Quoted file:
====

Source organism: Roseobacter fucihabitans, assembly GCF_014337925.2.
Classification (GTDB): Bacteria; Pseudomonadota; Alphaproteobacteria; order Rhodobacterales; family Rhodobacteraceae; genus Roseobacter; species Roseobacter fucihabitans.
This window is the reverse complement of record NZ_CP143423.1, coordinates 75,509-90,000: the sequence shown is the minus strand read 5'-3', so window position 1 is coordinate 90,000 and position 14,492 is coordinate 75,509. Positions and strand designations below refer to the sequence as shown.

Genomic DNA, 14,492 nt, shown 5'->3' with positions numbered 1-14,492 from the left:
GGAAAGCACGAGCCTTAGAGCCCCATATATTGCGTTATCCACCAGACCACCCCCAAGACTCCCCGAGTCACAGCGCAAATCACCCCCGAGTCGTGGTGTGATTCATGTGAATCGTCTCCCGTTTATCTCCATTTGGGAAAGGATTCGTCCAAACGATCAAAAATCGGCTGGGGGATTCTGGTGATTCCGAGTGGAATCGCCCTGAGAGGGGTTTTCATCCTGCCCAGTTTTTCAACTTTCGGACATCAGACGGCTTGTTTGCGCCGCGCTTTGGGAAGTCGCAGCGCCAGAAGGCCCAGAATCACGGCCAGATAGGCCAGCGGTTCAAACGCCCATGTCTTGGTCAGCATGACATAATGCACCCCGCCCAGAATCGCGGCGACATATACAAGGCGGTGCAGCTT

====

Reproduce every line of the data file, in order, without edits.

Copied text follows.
Source organism: Roseobacter fucihabitans, assembly GCF_014337925.2.
Classification (GTDB): Bacteria; Pseudomonadota; Alphaproteobacteria; order Rhodobacterales; family Rhodobacteraceae; genus Roseobacter; species Roseobacter fucihabitans.
This window is the reverse complement of record NZ_CP143423.1, coordinates 75,509-90,000: the sequence shown is the minus strand read 5'-3', so window position 1 is coordinate 90,000 and position 14,492 is coordinate 75,509. Positions and strand designations below refer to the sequence as shown.

Genomic DNA, 14,492 nt, shown 5'->3' with positions numbered 1-14,492 from the left:
GGAAAGCACGAGCCTTAGAGCCCCATATATTGCGTTATCCACCAGACCACCCCCAAGACTCCCCGAGTCACAGCGCAAATCACCCCCGAGTCGTGGTGTGATTCATGTGAATCGTCTCCCGTTTATCTCCATTTGGGAAAGGATTCGTCCAAACGATCAAAAATCGGCTGGGGGATTCTGGTGATTCCGAGTGGAATCGCCCTGAGAGGGGTTTTCATCCTGCCCAGTTTTTCAACTTTCGGACATCAGACGGCTTGTTTGCGCCGCGCTTTGGGAAGTCGCAGCGCCAGAAGGCCCAGAATCACGGCCAGATAGGCCAGCGGTTCAAACGCCCATGTCTTGGTCAGCATGACATAATGCACCCCGCCCAGAATCGCGGCGACATATACAAGGCGGTGCAGCTT